We present the first study investigating the common APOA5 variants and their association with lipid concentrations in Asian Indian adults, residing in Pune, India, as compared to UK white adults.

A total of 761 individuals comprising 524 Pune Indian adults and 237 UK white adults were successfully genotyped for the -1131T>C and S19W polymorphisms in the APOA5 gene. The less common allele at -1131T>C variant was significantly more prevalent than the S19W polymorphism in the Pune Indians (20% vs. 3% respectively), whereas the allele frequency for both SNPs was comparable in UK white subjects (4% and 6% respectively: table 2). We observed a marked difference in the minor allele frequency at both SNPs between the Pune Indians and UK white subjects (table 2). The -1131C allele is more prevalent in the Pune Indian subjects compared to the UK white subjects (allele frequency 20% vs. 4%, p = 0.00001), while the 19W allele is less prevalent in the Pune Indians (allele frequency 3% vs. 6% p = 0.0015). Approximately, 1/3rd (36%) of Indian subjects carried at least one copy of the less common allele at -1131T>C compared to only 8% of UK white individuals but only 5% of Pune Indian individuals carry the 19W allele compared to 11% UK white subjects.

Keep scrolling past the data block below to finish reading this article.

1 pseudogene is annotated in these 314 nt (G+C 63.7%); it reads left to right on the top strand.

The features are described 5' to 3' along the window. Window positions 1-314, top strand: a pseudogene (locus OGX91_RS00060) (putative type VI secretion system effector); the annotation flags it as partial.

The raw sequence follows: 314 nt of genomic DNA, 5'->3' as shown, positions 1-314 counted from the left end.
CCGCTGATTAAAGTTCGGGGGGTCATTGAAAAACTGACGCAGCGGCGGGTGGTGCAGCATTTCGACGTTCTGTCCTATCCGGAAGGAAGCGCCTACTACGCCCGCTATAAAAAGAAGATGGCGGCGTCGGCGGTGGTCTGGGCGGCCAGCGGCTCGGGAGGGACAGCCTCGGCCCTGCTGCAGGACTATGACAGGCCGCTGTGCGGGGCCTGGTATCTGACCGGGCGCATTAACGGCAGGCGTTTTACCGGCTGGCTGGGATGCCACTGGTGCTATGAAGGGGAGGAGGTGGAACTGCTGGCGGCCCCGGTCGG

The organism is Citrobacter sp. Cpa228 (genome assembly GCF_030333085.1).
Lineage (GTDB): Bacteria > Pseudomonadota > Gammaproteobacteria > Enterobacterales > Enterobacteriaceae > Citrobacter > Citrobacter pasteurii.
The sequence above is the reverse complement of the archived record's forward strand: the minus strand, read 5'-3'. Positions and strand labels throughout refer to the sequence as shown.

The allele frequencies in Pune Indians are consistent with the only previous study of individuals of Indian descent from Singapore (23% for 1131C allele and <3% for 19W allele) [13]. This follows a similar pattern in other Asian ethnic groups such as Japanese, Malaysian and Chinese which also have a higher prevalence of the -1131C allele [13] in contrast to Caucasian populations where the two variants have similar minor allele frequencies [5].

Linkage disequilibrium analysis did not show association between the two variants in either of the cohorts (r2 = 0.005; in Pune Indians and r2 = 0.007 in UK whites), indicating that the two variants fall on different haplotypes in Indians as they do in other populations.

The effect of each APOA5 polymorphism in each group of subjects is shown in table 3. The presence of the -1131C allele (TC and CC subjects combined) is associated with higher triglyceride concentrations in the Pune Indians by 0.25 standard deviations (95% CI, 0.12–0.39; p = 0.0003) and in the Plymouth EarlyBird study UK whites by 0.5 standard deviations (95% CI, 0.11–0.89; p = 0.01) relative to TT subjects. The difference in size effect between the two groups of subjects is not significant.